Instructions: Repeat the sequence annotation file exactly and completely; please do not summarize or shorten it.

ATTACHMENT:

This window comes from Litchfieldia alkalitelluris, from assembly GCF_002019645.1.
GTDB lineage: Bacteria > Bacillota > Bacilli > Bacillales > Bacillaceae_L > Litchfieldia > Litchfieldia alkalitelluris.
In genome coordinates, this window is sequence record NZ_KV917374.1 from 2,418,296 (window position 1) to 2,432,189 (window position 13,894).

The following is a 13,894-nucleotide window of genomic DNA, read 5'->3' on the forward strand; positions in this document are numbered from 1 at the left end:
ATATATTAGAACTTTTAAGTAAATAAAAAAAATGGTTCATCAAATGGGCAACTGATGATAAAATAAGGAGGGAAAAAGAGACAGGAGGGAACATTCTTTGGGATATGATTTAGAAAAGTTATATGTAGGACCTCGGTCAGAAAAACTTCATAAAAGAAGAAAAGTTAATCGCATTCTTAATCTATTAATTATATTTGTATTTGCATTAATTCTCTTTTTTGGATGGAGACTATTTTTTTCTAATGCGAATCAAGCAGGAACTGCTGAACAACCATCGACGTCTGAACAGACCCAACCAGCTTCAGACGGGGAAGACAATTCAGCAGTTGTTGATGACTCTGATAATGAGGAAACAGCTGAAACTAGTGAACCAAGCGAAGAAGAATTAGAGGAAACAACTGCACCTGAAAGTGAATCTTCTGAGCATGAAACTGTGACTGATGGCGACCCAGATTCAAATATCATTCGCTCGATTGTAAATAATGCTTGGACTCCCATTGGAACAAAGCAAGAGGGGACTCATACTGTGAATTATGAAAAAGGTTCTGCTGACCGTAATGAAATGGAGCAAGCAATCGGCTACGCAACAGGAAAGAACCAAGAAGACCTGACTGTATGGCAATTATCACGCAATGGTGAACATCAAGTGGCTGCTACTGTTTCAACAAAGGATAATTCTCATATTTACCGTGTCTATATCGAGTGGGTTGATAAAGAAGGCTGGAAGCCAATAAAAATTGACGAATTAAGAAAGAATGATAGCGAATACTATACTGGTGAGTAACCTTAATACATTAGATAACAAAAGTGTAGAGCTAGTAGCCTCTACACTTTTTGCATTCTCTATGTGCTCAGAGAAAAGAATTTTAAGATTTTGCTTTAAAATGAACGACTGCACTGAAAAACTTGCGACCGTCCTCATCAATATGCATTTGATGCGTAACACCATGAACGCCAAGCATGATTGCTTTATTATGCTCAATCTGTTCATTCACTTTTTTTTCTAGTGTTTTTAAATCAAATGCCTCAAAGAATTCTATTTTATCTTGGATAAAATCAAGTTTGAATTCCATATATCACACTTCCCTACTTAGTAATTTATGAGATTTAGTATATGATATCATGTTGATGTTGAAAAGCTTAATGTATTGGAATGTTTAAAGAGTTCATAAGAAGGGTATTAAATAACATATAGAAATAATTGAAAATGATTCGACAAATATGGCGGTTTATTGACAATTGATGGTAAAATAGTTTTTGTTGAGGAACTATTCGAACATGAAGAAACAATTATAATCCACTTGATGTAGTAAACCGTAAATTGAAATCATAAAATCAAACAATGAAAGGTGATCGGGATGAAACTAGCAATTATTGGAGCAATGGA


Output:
This window comes from Litchfieldia alkalitelluris, from assembly GCF_002019645.1.
GTDB lineage: Bacteria > Bacillota > Bacilli > Bacillales > Bacillaceae_L > Litchfieldia > Litchfieldia alkalitelluris.
In genome coordinates, this window is sequence record NZ_KV917374.1 from 2,418,296 (window position 1) to 2,432,189 (window position 13,894).

The following is a 13,894-nucleotide window of genomic DNA, read 5'->3' on the forward strand; positions in this document are numbered from 1 at the left end:
ATATATTAGAACTTTTAAGTAAATAAAAAAAATGGTTCATCAAATGGGCAACTGATGATAAAATAAGGAGGGAAAAAGAGACAGGAGGGAACATTCTTTGGGATATGATTTAGAAAAGTTATATGTAGGACCTCGGTCAGAAAAACTTCATAAAAGAAGAAAAGTTAATCGCATTCTTAATCTATTAATTATATTTGTATTTGCATTAATTCTCTTTTTTGGATGGAGACTATTTTTTTCTAATGCGAATCAAGCAGGAACTGCTGAACAACCATCGACGTCTGAACAGACCCAACCAGCTTCAGACGGGGAAGACAATTCAGCAGTTGTTGATGACTCTGATAATGAGGAAACAGCTGAAACTAGTGAACCAAGCGAAGAAGAATTAGAGGAAACAACTGCACCTGAAAGTGAATCTTCTGAGCATGAAACTGTGACTGATGGCGACCCAGATTCAAATATCATTCGCTCGATTGTAAATAATGCTTGGACTCCCATTGGAACAAAGCAAGAGGGGACTCATACTGTGAATTATGAAAAAGGTTCTGCTGACCGTAATGAAATGGAGCAAGCAATCGGCTACGCAACAGGAAAGAACCAAGAAGACCTGACTGTATGGCAATTATCACGCAATGGTGAACATCAAGTGGCTGCTACTGTTTCAACAAAGGATAATTCTCATATTTACCGTGTCTATATCGAGTGGGTTGATAAAGAAGGCTGGAAGCCAATAAAAATTGACGAATTAAGAAAGAATGATAGCGAATACTATACTGGTGAGTAACCTTAATACATTAGATAACAAAAGTGTAGAGCTAGTAGCCTCTACACTTTTTGCATTCTCTATGTGCTCAGAGAAAAGAATTTTAAGATTTTGCTTTAAAATGAACGACTGCACTGAAAAACTTGCGACCGTCCTCATCAATATGCATTTGATGCGTAACACCATGAACGCCAAGCATGATTGCTTTATTATGCTCAATCTGTTCATTCACTTTTTTTTCTAGTGTTTTTAAATCAAATGCCTCAAAGAATTCTATTTTATCTTGGATAAAATCAAGTTTGAATTCCATATATCACACTTCCCTACTTAGTAATTTATGAGATTTAGTATATGATATCATGTTGATGTTGAAAAGCTTAATGTATTGGAATGTTTAAAGAGTTCATAAGAAGGGTATTAAATAACATATAGAAATAATTGAAAATGATTCGACAAATATGGCGGTTTATTGACAATTGATGGTAAAATAGTTTTTGTTGAGGAACTATTCGAACATGAAGAAACAATTATAATCCACTTGATGTAGTAAACCGTAAATTGAAATCATAAAATCAAACAATGAAAGGTGATCGGGATGAAACTAGCAATTATTGGAGCAATGGA